Rwanda Tightens COVID-19 Controls in Mines

The Rwanda Mines, Petroleum and Gas Board (RMB) has announced guidelines to contain the possible spread of Covid-19 amongst employees in the mining sector and any other person they may contact.

The guidelines outline adequate tunnel ventilation to avoid suffocation, avoid overcrowding of workers in the tunnels, introduce work shifts, as well as screening and testing mechanisms.

The new guidelines also asks mining operators and quarry owners to provide relevant personal protective equipment (PPEs) to all workers, and require miners put in place tracing programmes.

RMB says the guidelines were developed following consultations with stakeholders in line with existing Covid-19 measures set by the government such as physical distancing, wearing of masks and handwashing.

"We want to ensure that they are protected from infection in the workplace, and this will also help the community where they live," Francis Gatare, RMB Chief Executive said in a statement on Friday.

"This virus is deadly but the good news is that it's preventable," he added.

Gatare called on mining and quarry operators to act in accordance with the guidelines.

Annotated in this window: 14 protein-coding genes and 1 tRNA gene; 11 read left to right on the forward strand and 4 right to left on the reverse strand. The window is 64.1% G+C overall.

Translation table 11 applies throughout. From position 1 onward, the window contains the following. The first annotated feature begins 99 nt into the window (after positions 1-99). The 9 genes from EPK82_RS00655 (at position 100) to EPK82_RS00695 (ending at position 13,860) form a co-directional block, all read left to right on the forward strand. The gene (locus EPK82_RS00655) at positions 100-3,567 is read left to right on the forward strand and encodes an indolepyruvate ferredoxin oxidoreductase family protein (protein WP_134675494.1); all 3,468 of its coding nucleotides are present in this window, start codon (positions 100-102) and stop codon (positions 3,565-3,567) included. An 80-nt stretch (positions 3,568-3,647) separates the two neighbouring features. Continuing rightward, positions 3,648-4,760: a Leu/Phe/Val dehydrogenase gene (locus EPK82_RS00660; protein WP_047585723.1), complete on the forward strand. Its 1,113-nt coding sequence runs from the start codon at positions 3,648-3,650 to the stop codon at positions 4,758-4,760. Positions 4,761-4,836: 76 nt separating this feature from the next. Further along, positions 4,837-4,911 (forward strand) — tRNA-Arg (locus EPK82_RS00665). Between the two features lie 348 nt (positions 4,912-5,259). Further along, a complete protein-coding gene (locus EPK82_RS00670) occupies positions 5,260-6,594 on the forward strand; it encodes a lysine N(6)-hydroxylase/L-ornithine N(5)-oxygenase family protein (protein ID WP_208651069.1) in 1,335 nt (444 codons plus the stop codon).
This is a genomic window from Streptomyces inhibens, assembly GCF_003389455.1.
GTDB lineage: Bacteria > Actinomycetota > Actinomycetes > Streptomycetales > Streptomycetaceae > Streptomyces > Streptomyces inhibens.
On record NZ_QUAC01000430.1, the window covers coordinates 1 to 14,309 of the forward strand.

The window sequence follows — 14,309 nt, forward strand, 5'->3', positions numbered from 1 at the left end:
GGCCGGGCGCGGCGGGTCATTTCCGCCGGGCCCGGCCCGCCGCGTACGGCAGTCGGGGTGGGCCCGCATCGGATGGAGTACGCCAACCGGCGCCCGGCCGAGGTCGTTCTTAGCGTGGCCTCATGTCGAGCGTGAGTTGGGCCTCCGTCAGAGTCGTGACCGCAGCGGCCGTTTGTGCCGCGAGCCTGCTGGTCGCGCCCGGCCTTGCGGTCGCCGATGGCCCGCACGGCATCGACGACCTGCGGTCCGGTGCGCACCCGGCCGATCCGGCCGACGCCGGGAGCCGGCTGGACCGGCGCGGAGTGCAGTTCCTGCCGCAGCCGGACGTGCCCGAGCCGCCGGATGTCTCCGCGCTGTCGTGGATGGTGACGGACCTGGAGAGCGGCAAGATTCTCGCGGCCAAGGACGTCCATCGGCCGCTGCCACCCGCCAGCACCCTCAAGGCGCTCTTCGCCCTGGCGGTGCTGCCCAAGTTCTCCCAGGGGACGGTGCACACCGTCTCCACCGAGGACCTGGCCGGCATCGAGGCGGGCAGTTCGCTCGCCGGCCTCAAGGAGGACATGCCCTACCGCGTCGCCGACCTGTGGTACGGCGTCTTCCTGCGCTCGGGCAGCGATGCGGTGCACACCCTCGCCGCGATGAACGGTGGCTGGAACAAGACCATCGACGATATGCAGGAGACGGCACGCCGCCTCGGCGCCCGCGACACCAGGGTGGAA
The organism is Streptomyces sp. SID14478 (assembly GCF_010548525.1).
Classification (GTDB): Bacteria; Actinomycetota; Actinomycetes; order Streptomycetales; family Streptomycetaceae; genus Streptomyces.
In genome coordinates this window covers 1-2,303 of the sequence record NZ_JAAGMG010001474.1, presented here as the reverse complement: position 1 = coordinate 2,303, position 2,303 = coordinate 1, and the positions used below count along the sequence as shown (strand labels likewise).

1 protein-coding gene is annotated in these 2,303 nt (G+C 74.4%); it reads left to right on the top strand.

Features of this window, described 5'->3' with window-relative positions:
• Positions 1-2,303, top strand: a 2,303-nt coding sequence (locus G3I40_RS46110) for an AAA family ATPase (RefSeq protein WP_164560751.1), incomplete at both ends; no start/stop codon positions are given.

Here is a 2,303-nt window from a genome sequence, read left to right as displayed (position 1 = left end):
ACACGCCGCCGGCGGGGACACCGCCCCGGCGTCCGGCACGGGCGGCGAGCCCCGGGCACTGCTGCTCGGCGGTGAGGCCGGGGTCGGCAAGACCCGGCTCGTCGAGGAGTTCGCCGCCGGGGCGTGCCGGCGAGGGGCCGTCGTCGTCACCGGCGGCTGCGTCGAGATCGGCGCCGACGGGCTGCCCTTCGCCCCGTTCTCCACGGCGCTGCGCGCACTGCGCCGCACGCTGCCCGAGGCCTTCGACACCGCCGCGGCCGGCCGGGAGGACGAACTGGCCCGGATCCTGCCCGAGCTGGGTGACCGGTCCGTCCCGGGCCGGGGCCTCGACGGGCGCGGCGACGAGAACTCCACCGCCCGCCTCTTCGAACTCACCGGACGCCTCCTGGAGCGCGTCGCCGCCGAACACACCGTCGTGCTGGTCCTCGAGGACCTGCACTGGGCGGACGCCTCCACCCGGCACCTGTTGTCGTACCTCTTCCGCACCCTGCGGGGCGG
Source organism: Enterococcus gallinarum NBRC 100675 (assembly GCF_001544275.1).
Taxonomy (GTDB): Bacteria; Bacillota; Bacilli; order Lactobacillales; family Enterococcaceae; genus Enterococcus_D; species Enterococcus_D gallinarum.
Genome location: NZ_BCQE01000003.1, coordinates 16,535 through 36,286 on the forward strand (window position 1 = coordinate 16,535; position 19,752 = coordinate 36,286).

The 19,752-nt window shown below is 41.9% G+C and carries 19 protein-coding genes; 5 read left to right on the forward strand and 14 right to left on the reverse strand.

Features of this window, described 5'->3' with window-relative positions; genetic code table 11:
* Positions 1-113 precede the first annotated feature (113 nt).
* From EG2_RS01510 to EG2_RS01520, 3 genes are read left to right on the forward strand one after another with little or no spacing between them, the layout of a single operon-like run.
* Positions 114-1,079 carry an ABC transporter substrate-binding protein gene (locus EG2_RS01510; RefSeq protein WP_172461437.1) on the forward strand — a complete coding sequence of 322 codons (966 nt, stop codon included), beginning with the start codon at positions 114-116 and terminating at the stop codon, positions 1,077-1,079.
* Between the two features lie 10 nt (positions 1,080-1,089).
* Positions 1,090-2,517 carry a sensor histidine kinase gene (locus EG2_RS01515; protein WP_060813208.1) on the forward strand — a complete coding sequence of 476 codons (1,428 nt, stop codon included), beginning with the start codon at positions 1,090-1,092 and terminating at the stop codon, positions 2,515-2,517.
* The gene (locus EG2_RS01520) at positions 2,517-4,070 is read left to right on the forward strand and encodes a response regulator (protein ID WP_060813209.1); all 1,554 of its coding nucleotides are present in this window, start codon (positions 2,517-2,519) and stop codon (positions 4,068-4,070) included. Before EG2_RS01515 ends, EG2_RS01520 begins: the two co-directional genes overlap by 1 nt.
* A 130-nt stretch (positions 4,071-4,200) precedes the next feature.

The guidelines also stipulate that mining and quarry owners have to put in place risk assessment mechanisms to identify any risk or hazard to the safety and health in the mining activities.

The new guidelines come to support the existing mining safety code of practice.

The mining sector employs about 100,000 people, according to RMB but with the pandemic the sector is among those that have been hard due to restriction of movement and disruption of supply chain.

Globally, mining and mineral trading activities have slowed down as a result of lockdown measures that several countries have put in place, as well as halting of airline schedules.

Statistics show that revenue exports of 3Ts decreased by 30.9 per cent due to the drop in international commodity prices in January and February 2020 compared to the same period in 2019.

During the same period, prices of Coltan dropped by -4.6 per cent, Wolfram by -15.3 per cent, and Cassiterite by -14.5 per cent as demand for mined products fell due to slow economic activity.

In May, the Government highlighted plans to help the sector recover, which includes reorganising small-scale mining operators, consolidating many of them into collective investment groups.

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